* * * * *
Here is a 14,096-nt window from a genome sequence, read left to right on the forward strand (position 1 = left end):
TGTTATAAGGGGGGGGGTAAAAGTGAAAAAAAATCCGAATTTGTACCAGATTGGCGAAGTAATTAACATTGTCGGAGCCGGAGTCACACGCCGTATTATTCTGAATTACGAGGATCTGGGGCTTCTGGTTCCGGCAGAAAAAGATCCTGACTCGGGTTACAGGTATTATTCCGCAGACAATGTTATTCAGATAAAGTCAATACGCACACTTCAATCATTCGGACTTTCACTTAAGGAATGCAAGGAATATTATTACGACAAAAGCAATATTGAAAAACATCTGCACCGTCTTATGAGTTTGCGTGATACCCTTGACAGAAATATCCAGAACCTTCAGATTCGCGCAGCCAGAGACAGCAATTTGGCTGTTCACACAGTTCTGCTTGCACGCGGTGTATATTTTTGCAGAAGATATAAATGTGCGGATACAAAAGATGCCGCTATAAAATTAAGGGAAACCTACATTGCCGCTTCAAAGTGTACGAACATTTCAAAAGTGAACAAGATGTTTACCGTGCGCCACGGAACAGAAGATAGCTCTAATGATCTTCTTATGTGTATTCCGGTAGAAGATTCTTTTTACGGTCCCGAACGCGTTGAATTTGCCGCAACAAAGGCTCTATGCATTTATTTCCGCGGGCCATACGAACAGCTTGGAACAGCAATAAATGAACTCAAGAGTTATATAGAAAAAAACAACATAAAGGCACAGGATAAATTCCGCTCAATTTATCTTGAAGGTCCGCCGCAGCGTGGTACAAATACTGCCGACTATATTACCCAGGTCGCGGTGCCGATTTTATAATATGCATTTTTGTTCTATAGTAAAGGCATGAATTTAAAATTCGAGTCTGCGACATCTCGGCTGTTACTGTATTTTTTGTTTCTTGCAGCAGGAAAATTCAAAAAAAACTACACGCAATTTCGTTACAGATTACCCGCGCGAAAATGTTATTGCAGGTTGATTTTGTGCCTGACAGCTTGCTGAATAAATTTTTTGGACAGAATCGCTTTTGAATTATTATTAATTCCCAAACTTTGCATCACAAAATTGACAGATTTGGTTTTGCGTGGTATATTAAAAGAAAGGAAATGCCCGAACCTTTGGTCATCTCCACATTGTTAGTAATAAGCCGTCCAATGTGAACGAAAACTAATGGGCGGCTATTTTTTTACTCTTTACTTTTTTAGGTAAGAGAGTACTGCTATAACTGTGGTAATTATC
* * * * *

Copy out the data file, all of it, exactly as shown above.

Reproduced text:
Here is a 14,096-nt window from a genome sequence, read left to right on the forward strand (position 1 = left end):
TGTTATAAGGGGGGGGGTAAAAGTGAAAAAAAATCCGAATTTGTACCAGATTGGCGAAGTAATTAACATTGTCGGAGCCGGAGTCACACGCCGTATTATTCTGAATTACGAGGATCTGGGGCTTCTGGTTCCGGCAGAAAAAGATCCTGACTCGGGTTACAGGTATTATTCCGCAGACAATGTTATTCAGATAAAGTCAATACGCACACTTCAATCATTCGGACTTTCACTTAAGGAATGCAAGGAATATTATTACGACAAAAGCAATATTGAAAAACATCTGCACCGTCTTATGAGTTTGCGTGATACCCTTGACAGAAATATCCAGAACCTTCAGATTCGCGCAGCCAGAGACAGCAATTTGGCTGTTCACACAGTTCTGCTTGCACGCGGTGTATATTTTTGCAGAAGATATAAATGTGCGGATACAAAAGATGCCGCTATAAAATTAAGGGAAACCTACATTGCCGCTTCAAAGTGTACGAACATTTCAAAAGTGAACAAGATGTTTACCGTGCGCCACGGAACAGAAGATAGCTCTAATGATCTTCTTATGTGTATTCCGGTAGAAGATTCTTTTTACGGTCCCGAACGCGTTGAATTTGCCGCAACAAAGGCTCTATGCATTTATTTCCGCGGGCCATACGAACAGCTTGGAACAGCAATAAATGAACTCAAGAGTTATATAGAAAAAAACAACATAAAGGCACAGGATAAATTCCGCTCAATTTATCTTGAAGGTCCGCCGCAGCGTGGTACAAATACTGCCGACTATATTACCCAGGTCGCGGTGCCGATTTTATAATATGCATTTTTGTTCTATAGTAAAGGCATGAATTTAAAATTCGAGTCTGCGACATCTCGGCTGTTACTGTATTTTTTGTTTCTTGCAGCAGGAAAATTCAAAAAAAACTACACGCAATTTCGTTACAGATTACCCGCGCGAAAATGTTATTGCAGGTTGATTTTGTGCCTGACAGCTTGCTGAATAAATTTTTTGGACAGAATCGCTTTTGAATTATTATTAATTCCCAAACTTTGCATCACAAAATTGACAGATTTGGTTTTGCGTGGTATATTAAAAGAAAGGAAATGCCCGAACCTTTGGTCATCTCCACATTGTTAGTAATAAGCCGTCCAATGTGAACGAAAACTAATGGGCGGCTATTTTTTTACTCTTTACTTTTTTAGGTAAGAGAGTACTGCTATAACTGTGGTAATTATC